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Steve Strogatz
Copeland in the Field
 

In1992, Lynn Faust of Knoxville, Tennessee read an article in Science News. The article, written by Mathematician Steven Strogatz of Cornell, explained the subject of synchronized flashing of the firelies (lightning bugs) known to exist in Southeast Asia.

Lynn was a bit disappointed that the fireflies near her home, in Elkmont, had not been mentioned, so she wrote a letter to Strogatz. In the letter she detailed the location and time of the phenomenon, then added greater detail of the display itself.

"I am sure you are aware of this, but just in case, there is a type of group synchrony lightning bug inside the Great Smoky Mountain National Park near Elkmont, Tennessee. These bugs "start up" in mid June at 10 pm nightly. They exhibit 6 seconds of total darkness; then in perfect synchrony, thousands light up 6 rapid times in a 3 second period before all going dark for 6 more seconds. "We have a cabin in Elkmont... and as far as we know, it is only in this small area that this particular type of group synchronized lightning bug exists. It is beautiful."

After reading the letter, Strogatz put Lynn in contact with Neuroethologist Jonathan Copeland of Georgia Southern University who decided to be present in Elkmont the following June to see if this was real. Much to his surprise, it was all very real, right down to the detailed timing described in Lynn’s letter. He was proud to announce to the science world that synchronous fireflies did indeed exist in the Western Hemisphere, at Elkmont, Tennessee!

Each year, usually between June 7th and June 14th, nature provides this beautiful, but unusual display. At first a few fireflies light individually and independently of each other. After a few moments, more of the little characters join in and they get organized; in no time, they’re lighting in unison!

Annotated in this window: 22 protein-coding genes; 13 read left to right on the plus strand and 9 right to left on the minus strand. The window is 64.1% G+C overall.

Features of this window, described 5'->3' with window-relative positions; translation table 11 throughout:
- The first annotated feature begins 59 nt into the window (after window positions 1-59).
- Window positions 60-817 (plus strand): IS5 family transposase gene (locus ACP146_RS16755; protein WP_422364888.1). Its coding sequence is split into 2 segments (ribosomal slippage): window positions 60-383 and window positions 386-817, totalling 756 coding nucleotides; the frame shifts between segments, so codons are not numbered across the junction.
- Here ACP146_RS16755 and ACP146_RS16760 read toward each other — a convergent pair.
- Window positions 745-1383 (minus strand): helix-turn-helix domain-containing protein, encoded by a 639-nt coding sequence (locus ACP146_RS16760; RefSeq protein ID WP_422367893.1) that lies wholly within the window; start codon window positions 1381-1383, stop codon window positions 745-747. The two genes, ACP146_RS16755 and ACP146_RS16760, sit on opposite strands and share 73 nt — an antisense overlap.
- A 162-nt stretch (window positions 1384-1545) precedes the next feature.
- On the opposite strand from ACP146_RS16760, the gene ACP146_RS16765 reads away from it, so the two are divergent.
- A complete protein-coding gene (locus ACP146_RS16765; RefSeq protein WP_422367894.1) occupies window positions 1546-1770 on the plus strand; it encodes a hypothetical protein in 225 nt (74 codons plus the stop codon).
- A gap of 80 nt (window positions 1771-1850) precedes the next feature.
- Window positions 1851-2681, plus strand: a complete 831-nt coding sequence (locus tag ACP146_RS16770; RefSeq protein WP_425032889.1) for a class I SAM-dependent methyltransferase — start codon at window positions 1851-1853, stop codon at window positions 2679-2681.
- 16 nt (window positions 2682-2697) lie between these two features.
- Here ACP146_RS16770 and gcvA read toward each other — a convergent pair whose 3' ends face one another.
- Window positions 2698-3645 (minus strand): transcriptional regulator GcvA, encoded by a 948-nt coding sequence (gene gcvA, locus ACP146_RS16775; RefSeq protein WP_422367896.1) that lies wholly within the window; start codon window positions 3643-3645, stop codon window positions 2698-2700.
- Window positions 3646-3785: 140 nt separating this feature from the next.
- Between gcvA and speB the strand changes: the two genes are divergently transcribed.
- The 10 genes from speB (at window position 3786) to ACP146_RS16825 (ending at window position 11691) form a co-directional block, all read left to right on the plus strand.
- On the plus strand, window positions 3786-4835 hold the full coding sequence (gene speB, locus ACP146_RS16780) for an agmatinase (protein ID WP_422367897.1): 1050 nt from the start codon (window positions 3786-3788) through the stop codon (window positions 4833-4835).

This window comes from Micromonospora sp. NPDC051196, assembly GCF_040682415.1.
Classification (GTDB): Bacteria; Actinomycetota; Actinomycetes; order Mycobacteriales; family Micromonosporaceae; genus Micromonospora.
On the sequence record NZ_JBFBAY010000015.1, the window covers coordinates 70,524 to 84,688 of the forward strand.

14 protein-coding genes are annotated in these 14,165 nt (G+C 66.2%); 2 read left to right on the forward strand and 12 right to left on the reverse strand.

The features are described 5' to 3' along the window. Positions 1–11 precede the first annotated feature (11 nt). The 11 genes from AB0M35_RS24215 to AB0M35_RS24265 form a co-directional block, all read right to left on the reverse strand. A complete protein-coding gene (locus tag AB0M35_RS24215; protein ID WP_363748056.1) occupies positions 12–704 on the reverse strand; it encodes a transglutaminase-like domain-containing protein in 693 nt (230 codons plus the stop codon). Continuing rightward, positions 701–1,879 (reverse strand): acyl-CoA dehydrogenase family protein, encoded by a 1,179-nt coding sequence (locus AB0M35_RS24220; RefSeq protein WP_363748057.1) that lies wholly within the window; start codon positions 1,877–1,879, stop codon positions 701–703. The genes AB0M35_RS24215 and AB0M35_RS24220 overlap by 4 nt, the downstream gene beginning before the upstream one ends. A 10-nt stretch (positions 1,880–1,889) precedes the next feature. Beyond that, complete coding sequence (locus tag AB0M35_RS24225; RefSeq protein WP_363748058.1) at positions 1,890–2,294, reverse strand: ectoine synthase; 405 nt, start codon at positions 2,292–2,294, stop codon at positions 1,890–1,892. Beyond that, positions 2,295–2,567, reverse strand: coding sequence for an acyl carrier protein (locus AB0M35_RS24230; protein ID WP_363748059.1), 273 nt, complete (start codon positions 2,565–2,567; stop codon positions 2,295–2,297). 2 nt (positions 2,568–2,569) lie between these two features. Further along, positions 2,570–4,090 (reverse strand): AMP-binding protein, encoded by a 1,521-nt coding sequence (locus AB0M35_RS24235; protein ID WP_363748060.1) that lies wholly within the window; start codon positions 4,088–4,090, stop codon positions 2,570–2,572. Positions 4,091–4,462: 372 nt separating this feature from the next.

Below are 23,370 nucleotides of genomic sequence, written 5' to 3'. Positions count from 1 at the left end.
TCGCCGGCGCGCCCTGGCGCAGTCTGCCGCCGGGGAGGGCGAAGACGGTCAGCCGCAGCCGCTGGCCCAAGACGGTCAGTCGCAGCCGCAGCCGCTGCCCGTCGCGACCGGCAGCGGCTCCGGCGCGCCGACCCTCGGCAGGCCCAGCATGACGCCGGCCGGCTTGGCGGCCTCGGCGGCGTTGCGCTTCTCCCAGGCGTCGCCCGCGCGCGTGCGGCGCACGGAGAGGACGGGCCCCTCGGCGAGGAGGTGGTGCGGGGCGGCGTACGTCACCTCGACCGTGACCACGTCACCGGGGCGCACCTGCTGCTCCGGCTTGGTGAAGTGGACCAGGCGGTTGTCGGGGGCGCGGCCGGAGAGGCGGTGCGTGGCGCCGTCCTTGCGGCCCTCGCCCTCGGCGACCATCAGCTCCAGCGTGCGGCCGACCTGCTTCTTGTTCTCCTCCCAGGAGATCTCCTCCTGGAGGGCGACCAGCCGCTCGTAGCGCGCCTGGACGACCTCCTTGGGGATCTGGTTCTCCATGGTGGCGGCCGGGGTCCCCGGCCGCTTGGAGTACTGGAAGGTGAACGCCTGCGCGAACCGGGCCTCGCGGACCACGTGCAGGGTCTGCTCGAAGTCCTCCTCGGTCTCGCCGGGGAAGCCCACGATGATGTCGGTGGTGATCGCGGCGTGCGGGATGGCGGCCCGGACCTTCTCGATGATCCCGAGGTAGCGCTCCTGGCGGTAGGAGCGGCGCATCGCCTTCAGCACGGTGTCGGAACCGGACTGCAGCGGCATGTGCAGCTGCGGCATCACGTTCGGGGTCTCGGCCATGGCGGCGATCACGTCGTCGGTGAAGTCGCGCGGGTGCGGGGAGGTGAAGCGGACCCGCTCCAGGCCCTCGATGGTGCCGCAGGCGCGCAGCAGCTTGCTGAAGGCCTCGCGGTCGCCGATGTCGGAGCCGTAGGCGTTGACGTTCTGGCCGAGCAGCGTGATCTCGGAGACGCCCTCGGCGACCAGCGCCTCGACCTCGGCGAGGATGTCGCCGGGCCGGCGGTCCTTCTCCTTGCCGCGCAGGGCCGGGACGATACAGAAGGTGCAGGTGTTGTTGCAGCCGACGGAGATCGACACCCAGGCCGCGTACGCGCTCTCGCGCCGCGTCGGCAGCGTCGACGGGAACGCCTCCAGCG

The fireflies providing the show are P. Carolinus. They have a natural sensor that senses when another firefly has lit up, causing them to light in response. This happens simultaneously with other fireflies nearby.

Over the years, word of the fireflies of Elkmont has gotten around and more and more people are showing up to see it.

The show occurs between June 7th and June 14th.

Private vehicles are not allowed in the Elkmont entrance after 5 p.m. The trolley is the most reliable method of reaching the firefly show.

Gatlinburg provides a trolley service, roundtrip for one dollar, during that time. Visitors may board the trolley as early as 6 p.m. at the Sugarlands Visitor Center and it will take them to the Little River Trailhead at Elkmont. The trolley runs every 20-25 minutes and the last trolley back from Elkmont departs at 11 p.m.

Be sure to bring blankets or lawn chairs to sit on. Cover lawnchairs with red-colored cellophane to reduce the glare of the color white, which will interfere with the fireflies.

If trying to get photos, DO NOT use your flash! The light will disturb the fireflies.

Park Rangers and volunteers are onsite to assist you.

Absolutely no pets or alcoholic beverages are allowed.

Please enjoy the Following Video from YouTube.

 
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